This is not as strange as it sounds. I have been involved in the Duke of Edinburgh Award since it began in our school. I even did an abseil from the dome of the local arena to fundraise while I was pregnant with YC. I may not have mentioned this on the risk assessment. I also find walking wonderful therapy when I’m feeling black doggish.

What could possibly go wrong? The fact that I was 13 years olderthan the last time I did a walking qualification, my bod was a playground rather than a temple (Rustler burgers and Pino Grigio rather than anything more risqué ) and I had spent the previous three years eating sausage rolls genuinely didn’t strike me as an issue.

One Friday evening after a long week at work I headed to a Fieldwork Centre in the heart of the Mourne Mountains. I was armed with everything on the kit list (and my knitting). On arrival we were herded into a classroom and required to perform an icebreaker (I should have left at that point) We filled in a slew of forms, most of which could be translated as ‘if you die, it wasn’t our fault’. There was also a medical disclosure form which I completed without much thought.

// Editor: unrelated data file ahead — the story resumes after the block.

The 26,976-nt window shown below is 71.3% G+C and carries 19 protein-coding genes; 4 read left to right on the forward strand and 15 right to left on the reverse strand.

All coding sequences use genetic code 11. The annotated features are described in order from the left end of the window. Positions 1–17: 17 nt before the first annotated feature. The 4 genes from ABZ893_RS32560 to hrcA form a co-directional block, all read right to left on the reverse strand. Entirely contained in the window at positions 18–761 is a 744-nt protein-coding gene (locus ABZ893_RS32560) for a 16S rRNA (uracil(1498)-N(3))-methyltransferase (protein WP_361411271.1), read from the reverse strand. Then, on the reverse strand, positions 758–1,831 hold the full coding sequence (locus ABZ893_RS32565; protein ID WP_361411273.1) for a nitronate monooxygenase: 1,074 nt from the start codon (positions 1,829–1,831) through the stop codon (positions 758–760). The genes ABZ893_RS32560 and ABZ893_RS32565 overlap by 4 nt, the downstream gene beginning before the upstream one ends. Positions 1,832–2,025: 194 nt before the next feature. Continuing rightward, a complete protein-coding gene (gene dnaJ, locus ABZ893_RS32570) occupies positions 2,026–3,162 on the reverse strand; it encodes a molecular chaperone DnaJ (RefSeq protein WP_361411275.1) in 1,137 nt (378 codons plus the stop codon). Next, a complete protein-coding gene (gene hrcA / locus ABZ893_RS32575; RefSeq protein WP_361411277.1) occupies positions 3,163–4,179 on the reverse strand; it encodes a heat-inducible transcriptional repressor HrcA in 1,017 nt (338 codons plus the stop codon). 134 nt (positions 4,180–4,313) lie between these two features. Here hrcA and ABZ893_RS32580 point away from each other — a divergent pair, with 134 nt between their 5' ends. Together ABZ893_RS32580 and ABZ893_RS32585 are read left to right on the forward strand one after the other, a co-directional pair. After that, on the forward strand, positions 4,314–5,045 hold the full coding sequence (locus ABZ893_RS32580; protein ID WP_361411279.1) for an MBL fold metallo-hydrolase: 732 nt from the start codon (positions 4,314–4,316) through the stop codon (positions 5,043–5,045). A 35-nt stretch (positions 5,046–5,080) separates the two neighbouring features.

There were two leaders, one was a large avuncular chap, bordering on geggy – the other was a small, wiry angry little creature (actually quite sexy). |He gave off an ex-special forces vibe and as a result was an Angry Former Soldier (AFS)

The compass, still attached to my pocket as a reminder of my limitations

AFS was teaching navigation. I’ve been a Geography teacher for over twenty years, so do actually know about this stuff. But this guy was something else. He would leap on a bench (demonstrating his pleasing lower body strength [just saying]) point at you and yell, ‘ you are walking for 10k, climbing a total of 50m in windy conditions – how long will it take??????’ ‘I don’t bloody know!!!!!!! – you’re shouting’ He also had something of an obsession about pointing. For 44 years I believed that the index finger of either of my hands was sufficiently pointy – apparently not. He suggested that a ‘thick fingered point’ could lead to a navigation inaccuracy and certain death. I now point at maps, with almost evangelical enthusiasm using the corner or my compass, which is secured to the pocket of my coat (do you know how many people die because their compass falls out of their pocket? – me neither).

We eventually got to bed with a detailed list of instructions – reveille was to be very early. I arrived at the rendezvous point the next morning ready to head to the hills. AFS checked our rucksacks and scrutinised our packing. After this ritual humiliation was complete he did a quick ‘have all the asthmatics got their inhaler’ check, then in a confidential fashion summoned me from the room.